At my father's memorial service recently, my friends jokingly referred to his "rules." My dad was always known as the strict parent, both in our house and amongst my friends. I had the earliest curfew, the highest academic expectations and the strictest dress code. Dad was no Puritan: We were allowed a small glass of wine at the table in our teenage years to get us used to drinking, and our house was always full of raucous laughter. But he was strict.
When I was 12, he gave me a beautiful manicure set from Elizabeth Arden. I wasn't allowed to use the nail polish in it, but he wanted me to know how to take care of my nails. As the father of two young girls, his concern was that we should never look "cheap," which meant no miniskirts, nothing too tight and makeup was verboten. But that's not to say that we dressed like Chloe Sevigny in "Big Love" either. Rather, we dressed like kids: Camp Beverly Hills t-shirts, Benetton sweaters and Guess jeans were our uniform.
As for his personal style, well, he didn't care much about what he wore. His style fell squarely into the "Dad" category -- polo shirts, shorts, t-shirts with funny slogans, and much to my mom's chagrin, overused Birkinstocks that left tan lines. An avid fisherman, he always had a hat on to protect himself from the sun. But even though his clothes were purely function over fashion, his opinion about what we wore was very strong.
Dad always favored elegance and quality over anything cheap, whether it was a pair of pants, a kitchen faucet or a garden hose. In high school I worked at Contempo Casuals (I was style-obsessed even then), but he urged me to save my hard-earned money for when we traveled abroad in the summer. To him, European style was the creme de la creme and shopping in Paris would be the ultimate. He was right: Armed with my savings I bought silver plastic pants and wooden platform shoes, which, though they were avant-garde for a suburban high-schooler, were modest in cut, so they passed the test. When we did go shopping in Florida he would ask for a "fashion show." I thought he was interested in what we bought, but reflecting back now, I realize he was more interested in making sure that what we bought was appropriate. He may not have known the difference between Balenciaga and Balmain, but he knew what was well-designed, and he passed that love of quality on to me. I would rather save my money and buy designer clothes on sale than buy something cheap that will fall apart in the washing machine. My appreciation for quality and craftsmanship has lent itself well to my professional life: As a fashion editor I look for the best of the best.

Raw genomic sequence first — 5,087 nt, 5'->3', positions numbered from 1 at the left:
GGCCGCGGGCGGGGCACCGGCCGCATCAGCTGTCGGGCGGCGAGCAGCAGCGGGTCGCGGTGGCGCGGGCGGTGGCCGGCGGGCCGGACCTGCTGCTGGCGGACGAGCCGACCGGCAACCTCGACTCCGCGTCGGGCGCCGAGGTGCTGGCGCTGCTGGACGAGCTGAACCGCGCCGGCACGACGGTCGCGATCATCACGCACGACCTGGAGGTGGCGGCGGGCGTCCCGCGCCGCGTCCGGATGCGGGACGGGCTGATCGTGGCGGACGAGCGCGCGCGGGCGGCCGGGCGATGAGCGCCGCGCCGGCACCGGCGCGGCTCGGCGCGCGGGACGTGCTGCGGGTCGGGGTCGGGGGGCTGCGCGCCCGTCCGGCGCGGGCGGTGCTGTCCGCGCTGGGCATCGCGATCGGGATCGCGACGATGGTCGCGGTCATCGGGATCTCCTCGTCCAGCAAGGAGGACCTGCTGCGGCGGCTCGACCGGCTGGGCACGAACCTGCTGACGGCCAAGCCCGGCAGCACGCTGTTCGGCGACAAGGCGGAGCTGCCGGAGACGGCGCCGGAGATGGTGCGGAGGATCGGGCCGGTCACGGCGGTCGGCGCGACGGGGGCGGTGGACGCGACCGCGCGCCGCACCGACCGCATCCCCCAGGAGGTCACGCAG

When I was young I envied my friends whose parents let them stay out late and let them wear what they wanted. At the time, my dad's ruling with an iron fist (but a heart full of love) was frustrating. But it's hard to quantify the excitement I felt at 18 when, away at college, I finally started experimenting with cosmetics. To this day my mom, sister and I don't wear much makeup, but we are obsessed with fashion. When I was snapped by famed New York Times photographer Bill Cunningham my dad blew up the photo, framed it and hung it on the wall of their house. My style will always be more Bianca Jagger than Britney Spears, and I have my dad to thank for that.
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